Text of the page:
The Car You Were Once Going to Ride In

Budd took the rail industry by surprise when it introduced the Rail Diesel Car, or RDC, in 1949. Though not really streamlined, RDCs had fluted, stainless steel bodies and could carry up to 90 passengers–more than the Pioneer Zephyr or M-10000. Other configurations could carry 70 passengers and a baggage area or 49 passengers and a baggage/railway post office.

Budd had already sold several RDCs by the time this ad was published in the March 1950 National Geographic, but apparently not by the time the ad was prepared as no specific railroads are mentioned in the ad. Click any image for a larger view; most of the larger images are around 2 MB.

It was a testament to improvements in Diesel technology that an RDC could be powered by two 275-horsepower Diesel engines that were compact enough to fit in the undercarriage of the car. By comparison, the 600-hp engines required to move the M-10000 and Pioneer Zephyr were huge, taking up most of the first car of each of the three-car trains.

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Northern Pacific Corporate Stationery

At first glance, this appears to be an ordinary sheet of corporate letterhead. But it turns out to be four pages long (11″x17″ folded in half), with pages 2 through 4 devoted to photos advertising the vista-dome North Coast Limited.

Click image to download a 4.2-MB PDF of this four-page letterhead/brochure.

The interior photos include familiar scenes of dome cars, the Traveller’s Rest, the diner, coaches, and sleeping rooms. But the back page features photos of New York, Philadelphia, and Washington–cities not served by the North Coast Limited. Railroads never hesitated to recommend their own trains to prospective travelers even if those trains didn’t go where the travelers wanted to go.

Of course, travelers from Seattle to the East Coast had a choice of routes, and if they didn’t want to fly the North Coast Limited was an attractive option. However, this is an unusual switch as most Northern Pacific advertising was directed to travelers from the East and Midwest who wanted to visit the Northwest.

Great Northern Bridge Score Pad

This score pad for bridge doesn’t have a date on it, but it was designed if not printed in the early 1950s. It lists four streamlined trains including the Empire Builder without mentioning dome cars. It also lists the Winnipeg Limited, which was streamlined in 1956, as an “other” (i.e., non-streamlined) train.

Click image to download a PDF of the front and back of this score sheet.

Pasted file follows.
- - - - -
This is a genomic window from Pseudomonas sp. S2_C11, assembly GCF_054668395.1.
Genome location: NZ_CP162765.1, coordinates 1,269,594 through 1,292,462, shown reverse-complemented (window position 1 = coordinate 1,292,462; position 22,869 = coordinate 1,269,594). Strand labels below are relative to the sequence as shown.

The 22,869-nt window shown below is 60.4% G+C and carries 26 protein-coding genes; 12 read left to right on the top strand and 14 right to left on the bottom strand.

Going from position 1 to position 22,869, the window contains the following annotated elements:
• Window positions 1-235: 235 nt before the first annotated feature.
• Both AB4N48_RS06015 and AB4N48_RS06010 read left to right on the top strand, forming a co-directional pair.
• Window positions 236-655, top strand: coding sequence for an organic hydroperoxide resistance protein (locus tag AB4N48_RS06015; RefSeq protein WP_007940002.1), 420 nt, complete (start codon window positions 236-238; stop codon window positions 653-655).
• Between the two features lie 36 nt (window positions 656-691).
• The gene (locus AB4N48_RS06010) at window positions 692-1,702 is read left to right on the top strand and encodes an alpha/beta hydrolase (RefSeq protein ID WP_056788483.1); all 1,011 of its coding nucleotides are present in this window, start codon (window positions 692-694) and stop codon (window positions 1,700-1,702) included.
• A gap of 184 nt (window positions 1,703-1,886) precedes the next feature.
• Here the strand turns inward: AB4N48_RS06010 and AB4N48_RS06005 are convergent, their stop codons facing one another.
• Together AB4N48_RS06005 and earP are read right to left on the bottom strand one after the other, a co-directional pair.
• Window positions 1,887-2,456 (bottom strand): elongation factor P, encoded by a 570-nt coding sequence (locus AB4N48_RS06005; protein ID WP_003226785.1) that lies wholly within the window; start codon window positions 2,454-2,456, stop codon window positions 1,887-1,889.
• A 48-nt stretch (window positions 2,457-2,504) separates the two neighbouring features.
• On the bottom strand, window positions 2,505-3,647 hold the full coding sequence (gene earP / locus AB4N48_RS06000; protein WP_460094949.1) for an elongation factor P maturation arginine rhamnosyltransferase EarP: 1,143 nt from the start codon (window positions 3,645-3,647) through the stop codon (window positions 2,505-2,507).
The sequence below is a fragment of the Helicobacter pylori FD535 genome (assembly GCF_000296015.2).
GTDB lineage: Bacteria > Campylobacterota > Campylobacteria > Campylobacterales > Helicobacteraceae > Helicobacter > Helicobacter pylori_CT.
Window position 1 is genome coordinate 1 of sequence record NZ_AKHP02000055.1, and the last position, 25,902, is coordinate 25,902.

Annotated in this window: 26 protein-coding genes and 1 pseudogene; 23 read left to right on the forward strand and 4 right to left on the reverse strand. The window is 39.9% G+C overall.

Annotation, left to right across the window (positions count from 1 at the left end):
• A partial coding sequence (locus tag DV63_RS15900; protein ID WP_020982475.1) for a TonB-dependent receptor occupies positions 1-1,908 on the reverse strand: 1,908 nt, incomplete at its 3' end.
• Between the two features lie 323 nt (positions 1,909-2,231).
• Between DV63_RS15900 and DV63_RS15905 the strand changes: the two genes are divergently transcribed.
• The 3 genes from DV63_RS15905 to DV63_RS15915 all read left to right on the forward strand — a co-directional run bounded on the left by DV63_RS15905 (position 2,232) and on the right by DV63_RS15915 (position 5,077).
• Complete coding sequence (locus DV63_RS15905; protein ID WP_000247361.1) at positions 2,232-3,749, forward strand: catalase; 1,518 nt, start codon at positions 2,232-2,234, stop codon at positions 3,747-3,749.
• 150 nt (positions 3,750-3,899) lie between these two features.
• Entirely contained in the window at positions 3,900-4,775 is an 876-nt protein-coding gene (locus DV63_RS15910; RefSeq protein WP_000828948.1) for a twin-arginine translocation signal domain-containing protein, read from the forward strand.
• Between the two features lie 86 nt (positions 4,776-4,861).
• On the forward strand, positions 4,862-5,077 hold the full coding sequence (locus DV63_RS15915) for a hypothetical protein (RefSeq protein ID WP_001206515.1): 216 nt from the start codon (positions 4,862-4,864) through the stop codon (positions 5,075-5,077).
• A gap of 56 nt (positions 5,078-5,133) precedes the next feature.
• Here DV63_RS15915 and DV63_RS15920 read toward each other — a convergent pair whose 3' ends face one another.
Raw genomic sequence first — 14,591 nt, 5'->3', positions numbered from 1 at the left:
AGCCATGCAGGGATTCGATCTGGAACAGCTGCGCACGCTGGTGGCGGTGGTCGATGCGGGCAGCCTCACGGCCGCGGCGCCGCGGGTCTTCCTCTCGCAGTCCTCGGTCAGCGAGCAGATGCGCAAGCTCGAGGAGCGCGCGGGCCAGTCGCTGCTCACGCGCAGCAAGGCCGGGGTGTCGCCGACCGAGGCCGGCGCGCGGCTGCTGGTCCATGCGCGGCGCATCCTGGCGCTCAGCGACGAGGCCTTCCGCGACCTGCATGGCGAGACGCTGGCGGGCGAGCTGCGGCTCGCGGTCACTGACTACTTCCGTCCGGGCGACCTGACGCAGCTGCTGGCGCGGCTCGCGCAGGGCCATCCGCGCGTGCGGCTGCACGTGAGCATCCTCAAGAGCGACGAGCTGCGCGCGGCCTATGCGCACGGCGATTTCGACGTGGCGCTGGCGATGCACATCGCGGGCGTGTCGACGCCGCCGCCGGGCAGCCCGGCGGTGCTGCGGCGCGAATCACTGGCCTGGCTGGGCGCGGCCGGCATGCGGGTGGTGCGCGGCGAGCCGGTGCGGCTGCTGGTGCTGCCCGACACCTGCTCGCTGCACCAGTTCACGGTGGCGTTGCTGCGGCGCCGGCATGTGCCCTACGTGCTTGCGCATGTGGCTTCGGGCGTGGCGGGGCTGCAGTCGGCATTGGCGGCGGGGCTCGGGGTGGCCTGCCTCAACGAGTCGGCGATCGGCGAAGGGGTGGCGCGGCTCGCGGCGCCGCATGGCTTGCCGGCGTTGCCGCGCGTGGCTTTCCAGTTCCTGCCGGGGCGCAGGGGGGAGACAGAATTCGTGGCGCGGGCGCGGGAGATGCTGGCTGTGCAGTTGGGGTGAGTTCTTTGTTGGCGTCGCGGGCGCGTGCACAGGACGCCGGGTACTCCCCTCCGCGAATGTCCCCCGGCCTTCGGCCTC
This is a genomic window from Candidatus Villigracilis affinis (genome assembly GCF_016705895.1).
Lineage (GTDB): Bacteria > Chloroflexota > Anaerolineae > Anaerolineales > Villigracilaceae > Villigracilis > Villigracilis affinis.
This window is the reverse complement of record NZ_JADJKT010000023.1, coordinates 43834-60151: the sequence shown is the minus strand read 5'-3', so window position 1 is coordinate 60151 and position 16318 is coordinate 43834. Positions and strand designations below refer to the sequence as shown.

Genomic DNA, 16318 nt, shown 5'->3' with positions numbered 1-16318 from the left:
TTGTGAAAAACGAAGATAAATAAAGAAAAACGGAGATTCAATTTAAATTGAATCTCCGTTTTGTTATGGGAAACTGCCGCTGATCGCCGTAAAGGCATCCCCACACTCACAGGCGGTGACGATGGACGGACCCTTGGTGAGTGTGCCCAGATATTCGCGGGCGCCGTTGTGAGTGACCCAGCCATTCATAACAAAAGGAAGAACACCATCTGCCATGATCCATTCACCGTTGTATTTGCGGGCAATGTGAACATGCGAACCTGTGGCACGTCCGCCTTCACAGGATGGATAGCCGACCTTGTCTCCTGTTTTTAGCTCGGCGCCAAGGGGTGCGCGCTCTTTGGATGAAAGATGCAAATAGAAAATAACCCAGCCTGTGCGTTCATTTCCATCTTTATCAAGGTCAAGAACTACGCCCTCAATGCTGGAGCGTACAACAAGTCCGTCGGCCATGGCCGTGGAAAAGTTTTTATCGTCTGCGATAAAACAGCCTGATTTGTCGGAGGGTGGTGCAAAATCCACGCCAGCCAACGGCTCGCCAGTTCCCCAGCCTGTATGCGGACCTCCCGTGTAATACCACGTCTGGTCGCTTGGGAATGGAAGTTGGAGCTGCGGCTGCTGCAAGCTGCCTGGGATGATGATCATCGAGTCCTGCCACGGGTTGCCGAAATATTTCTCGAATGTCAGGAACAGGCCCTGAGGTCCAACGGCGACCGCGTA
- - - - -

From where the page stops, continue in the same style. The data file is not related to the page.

The railroad offered these score pads to passengers in any of the on-board lounges on its trains. It also sold decks of cards featuring Winold Reiss Indian paintings for about $1 per deck.

No Newer, No Finer

Here’s a ticket envelope from that four-year period between introduction of the Mid-Century Empire Builder and the addition of Great Domes to that train. The date on the envelope is 1953.

Click image to download a PDF of the envelope.

The beautiful illustration of green-and-orange trains in front of brownish mountains and purple skies required four print colors, which always makes me wonder why they didn’t just go for a four-color process that would effectively allow the use of far more colors. Perhaps the need to be restrained to just four colors was somehow considered elegant in the world of illustration.

The Chief Way Ticket Envelope

In this age of political correctness, when colleges aren’t allowed to use Native American terms for team names, it is amazing to think that the Santa Fe Railroad based its train fleet on the “chief” name and the war bonnet logo. No one apparently ever complained that the war bonnets were probably first used by Sioux Indians, who lived far from Santa Fe territory. While other Plains Indians, some of whom lived in Santa Fe territory in Oklahoma and Texas, also adopted war bonnets, the Southwest Indians who the Santa Fe emphasized in its advertising wore very different headgear.

In any case, here is a ticket envelope featuring an image of an Indian wearing a war bonnet and a photo of a Santa Fe locomotive in war bonnet colors (though the photo is black-and-white, which seems strange since the rest of the printing uses four colors). Click the image to download a PDF of the inside and outside of the envelope.

Another Favorite

This seems to be an earlier version of yesterday’s coaster, printed in only one color and with a different border. Also the material is a little different, being several layers of different kinds of paper instead of the single sheet of thick pressed paper that make up the new coasters.

Click image to download a PDF of this coaster or click here if you prefer a full-sized JPG.

Always a Favorite

This coaster is made of the same materials and has a similar border pattern to the Daily Domeliners coaster. The use of two colors of ink makes it a little extra special, and image raises the question: is the Union Pacific or a martini “always a favorite”?

Click image to download a PDF of this coaster or click here if you prefer a full-sized JPG.

The coasters I’ve shown are all in mint condition suggesting they were designed in the late 1960s and left over when Amtrak took over passenger service in 1971. Tomorrow I’ll present one that is a little older.